Former Vice President Joe Biden’s lead in the Democratic primary has been cut in half, according to a new poll out Wednesday, and while Biden still maintains his grip on front-runner status, the CNN poll shows Sens. Elizabeth Warren and Bernie Sanders incrementally creeping up on him.
The CNN poll shows a drop of 5 percentage points in support for Biden in the past three weeks, to 24 percent from 29 percent. The national survey of Democratic primary voters also saw Warren jump Sanders for second place, though the two are still within the margin of sampling error at 18 percent and 17 percent, respectively.
The latest numbers come a little over 24 hours before the top three contenders appear on the same debate stage for the first time in the primary contest. Thursday’s debate in Houston, more specifically, will feature Biden and Warren together for the first time, a dynamic that comes with more scrutiny as Warren continues her steady climb in the polls.
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Wednesday’s survey shows an increasingly wide gap between the top tier of candidates and the rest of the field, despite three candidates dropping out of the race in recent weeks.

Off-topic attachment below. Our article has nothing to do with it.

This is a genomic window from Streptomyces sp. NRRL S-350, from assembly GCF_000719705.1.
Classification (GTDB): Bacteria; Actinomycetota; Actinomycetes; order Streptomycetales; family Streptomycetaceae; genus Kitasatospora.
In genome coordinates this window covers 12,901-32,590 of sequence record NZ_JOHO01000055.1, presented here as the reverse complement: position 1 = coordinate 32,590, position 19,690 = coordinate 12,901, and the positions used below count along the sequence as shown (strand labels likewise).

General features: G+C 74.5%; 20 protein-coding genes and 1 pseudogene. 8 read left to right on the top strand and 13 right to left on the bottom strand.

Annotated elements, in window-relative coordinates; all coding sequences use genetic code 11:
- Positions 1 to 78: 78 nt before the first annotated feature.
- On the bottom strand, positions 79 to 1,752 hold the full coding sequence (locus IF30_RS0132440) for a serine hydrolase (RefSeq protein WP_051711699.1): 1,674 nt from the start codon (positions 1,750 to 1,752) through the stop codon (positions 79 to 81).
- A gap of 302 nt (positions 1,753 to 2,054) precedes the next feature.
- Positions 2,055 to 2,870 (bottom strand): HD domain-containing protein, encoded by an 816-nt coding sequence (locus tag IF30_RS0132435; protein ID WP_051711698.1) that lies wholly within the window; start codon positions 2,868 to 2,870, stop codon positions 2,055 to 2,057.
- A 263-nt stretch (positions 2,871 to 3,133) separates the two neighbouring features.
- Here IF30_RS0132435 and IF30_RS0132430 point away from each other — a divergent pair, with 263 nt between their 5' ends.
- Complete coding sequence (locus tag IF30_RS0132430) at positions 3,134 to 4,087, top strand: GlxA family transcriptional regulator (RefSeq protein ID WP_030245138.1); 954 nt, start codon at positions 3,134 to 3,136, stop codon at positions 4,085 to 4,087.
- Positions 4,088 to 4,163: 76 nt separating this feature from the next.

Sanders’ 17 percent is more than double the next-highest candidate, Sen. Kamala Harris, whose poll numbers have largely bottomed out after initially spiking following her takedown of Biden in the first debate. Harris pulled in 8 percent support, followed by another once-rising star, Mayor Pete Buttigieg of South Bend, Ind., with 6 percent, up from 5 percent for both candidates last month. Former Rep. Beto O’Rourke also rose 2 points in the poll, to 5 percent, while the remaining candidates polled at 2 percent or less.
But despite some erosion of Biden’s lead, the CNN poll also indicates that his campaign’s recent concerted efforts to sell the candidate as the most electable in the primary field might be boosted by voters’ determination to unseat President Donald Trump.
Four in 10 Democratic voters said that they wanted to see their party nominate a presidential candidate they agree with on major issues — the same as three weeks ago. But a majority, 55 percent, maintained that the party should prioritize nominating whichever candidate has a strong chance of ousting Trump from office.
The survey found a less drastic split among Democrats when it came to their concerns about the eventual nominee being on the wrong side of the ideological spectrum: Forty-nine percent said they were worried the Democratic nominee would be too liberal, while 41 percent said they feared the party would nominate a candidate who was not liberal enough.
While Wednesday’s survey does meet the Democratic National Committee’s qualifying guidelines for the party’s primary debates, it holds no implications for next month’s debate because everyone meeting the 2 percent threshold has either already qualified or has reached 2 percent in an earlier CNN poll.
The CNN poll was conducted Sept. 5-9 among a total of 1,639 adults by telephone, including a subset of 908 registered Democratic and Democratic-leaning independents who are registered to vote. Results from the sample of Democratic voters have a margin of sampling error of plus or minus 4.3 percentage points.